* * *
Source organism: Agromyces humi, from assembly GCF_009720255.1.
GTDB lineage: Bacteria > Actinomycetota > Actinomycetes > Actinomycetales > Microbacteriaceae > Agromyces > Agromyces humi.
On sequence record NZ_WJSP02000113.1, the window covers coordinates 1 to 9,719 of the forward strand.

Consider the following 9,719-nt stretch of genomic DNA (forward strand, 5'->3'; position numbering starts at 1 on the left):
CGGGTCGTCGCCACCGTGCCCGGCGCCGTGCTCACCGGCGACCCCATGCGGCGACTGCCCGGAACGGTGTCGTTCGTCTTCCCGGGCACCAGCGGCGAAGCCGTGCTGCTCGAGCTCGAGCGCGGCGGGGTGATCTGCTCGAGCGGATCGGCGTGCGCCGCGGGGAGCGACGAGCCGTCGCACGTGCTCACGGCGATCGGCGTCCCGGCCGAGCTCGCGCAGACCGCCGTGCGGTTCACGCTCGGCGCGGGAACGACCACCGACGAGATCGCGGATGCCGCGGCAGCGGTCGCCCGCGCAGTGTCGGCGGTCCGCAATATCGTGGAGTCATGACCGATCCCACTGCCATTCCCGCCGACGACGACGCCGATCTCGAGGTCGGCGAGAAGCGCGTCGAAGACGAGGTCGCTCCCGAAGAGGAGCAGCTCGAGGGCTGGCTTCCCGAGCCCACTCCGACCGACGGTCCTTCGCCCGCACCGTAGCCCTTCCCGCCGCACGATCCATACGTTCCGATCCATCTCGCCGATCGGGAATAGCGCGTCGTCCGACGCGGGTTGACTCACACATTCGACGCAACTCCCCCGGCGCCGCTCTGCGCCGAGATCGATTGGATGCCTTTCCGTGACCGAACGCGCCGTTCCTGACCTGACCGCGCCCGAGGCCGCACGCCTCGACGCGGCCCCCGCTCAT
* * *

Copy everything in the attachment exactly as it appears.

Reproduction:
Source organism: Agromyces humi, from assembly GCF_009720255.1.
GTDB lineage: Bacteria > Actinomycetota > Actinomycetes > Actinomycetales > Microbacteriaceae > Agromyces > Agromyces humi.
On sequence record NZ_WJSP02000113.1, the window covers coordinates 1 to 9,719 of the forward strand.

Consider the following 9,719-nt stretch of genomic DNA (forward strand, 5'->3'; position numbering starts at 1 on the left):
CGGGTCGTCGCCACCGTGCCCGGCGCCGTGCTCACCGGCGACCCCATGCGGCGACTGCCCGGAACGGTGTCGTTCGTCTTCCCGGGCACCAGCGGCGAAGCCGTGCTGCTCGAGCTCGAGCGCGGCGGGGTGATCTGCTCGAGCGGATCGGCGTGCGCCGCGGGGAGCGACGAGCCGTCGCACGTGCTCACGGCGATCGGCGTCCCGGCCGAGCTCGCGCAGACCGCCGTGCGGTTCACGCTCGGCGCGGGAACGACCACCGACGAGATCGCGGATGCCGCGGCAGCGGTCGCCCGCGCAGTGTCGGCGGTCCGCAATATCGTGGAGTCATGACCGATCCCACTGCCATTCCCGCCGACGACGACGCCGATCTCGAGGTCGGCGAGAAGCGCGTCGAAGACGAGGTCGCTCCCGAAGAGGAGCAGCTCGAGGGCTGGCTTCCCGAGCCCACTCCGACCGACGGTCCTTCGCCCGCACCGTAGCCCTTCCCGCCGCACGATCCATACGTTCCGATCCATCTCGCCGATCGGGAATAGCGCGTCGTCCGACGCGGGTTGACTCACACATTCGACGCAACTCCCCCGGCGCCGCTCTGCGCCGAGATCGATTGGATGCCTTTCCGTGACCGAACGCGCCGTTCCTGACCTGACCGCGCCCGAGGCCGCACGCCTCGACGCGGCCCCCGCTCAT